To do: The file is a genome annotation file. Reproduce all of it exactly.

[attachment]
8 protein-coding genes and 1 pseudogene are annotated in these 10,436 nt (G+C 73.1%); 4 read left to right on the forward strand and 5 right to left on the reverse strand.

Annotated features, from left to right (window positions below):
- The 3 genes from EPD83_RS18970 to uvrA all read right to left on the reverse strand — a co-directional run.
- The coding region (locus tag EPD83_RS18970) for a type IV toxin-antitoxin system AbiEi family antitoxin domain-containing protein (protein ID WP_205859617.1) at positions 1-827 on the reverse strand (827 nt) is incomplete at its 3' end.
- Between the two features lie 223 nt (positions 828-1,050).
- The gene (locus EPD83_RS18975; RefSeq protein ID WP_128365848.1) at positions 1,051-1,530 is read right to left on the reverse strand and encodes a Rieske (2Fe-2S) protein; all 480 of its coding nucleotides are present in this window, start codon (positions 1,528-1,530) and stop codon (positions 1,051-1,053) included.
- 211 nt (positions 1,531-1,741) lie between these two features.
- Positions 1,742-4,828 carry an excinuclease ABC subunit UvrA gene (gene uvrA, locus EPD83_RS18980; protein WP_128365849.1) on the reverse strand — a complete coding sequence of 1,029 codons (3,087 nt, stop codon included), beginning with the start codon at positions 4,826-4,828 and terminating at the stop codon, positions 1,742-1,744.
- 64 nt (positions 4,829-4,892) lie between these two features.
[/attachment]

8 protein-coding genes and 1 pseudogene are annotated in these 10,436 nt (G+C 73.1%); 4 read left to right on the forward strand and 5 right to left on the reverse strand.

Annotated features, from left to right (window positions below):
- The 3 genes from EPD83_RS18970 to uvrA all read right to left on the reverse strand — a co-directional run.
- The coding region (locus tag EPD83_RS18970) for a type IV toxin-antitoxin system AbiEi family antitoxin domain-containing protein (protein ID WP_205859617.1) at positions 1-827 on the reverse strand (827 nt) is incomplete at its 3' end.
- Between the two features lie 223 nt (positions 828-1,050).
- The gene (locus EPD83_RS18975; RefSeq protein ID WP_128365848.1) at positions 1,051-1,530 is read right to left on the reverse strand and encodes a Rieske (2Fe-2S) protein; all 480 of its coding nucleotides are present in this window, start codon (positions 1,528-1,530) and stop codon (positions 1,051-1,053) included.
- 211 nt (positions 1,531-1,741) lie between these two features.
- Positions 1,742-4,828 carry an excinuclease ABC subunit UvrA gene (gene uvrA, locus EPD83_RS18980; protein WP_128365849.1) on the reverse strand — a complete coding sequence of 1,029 codons (3,087 nt, stop codon included), beginning with the start codon at positions 4,826-4,828 and terminating at the stop codon, positions 1,742-1,744.
- 64 nt (positions 4,829-4,892) lie between these two features.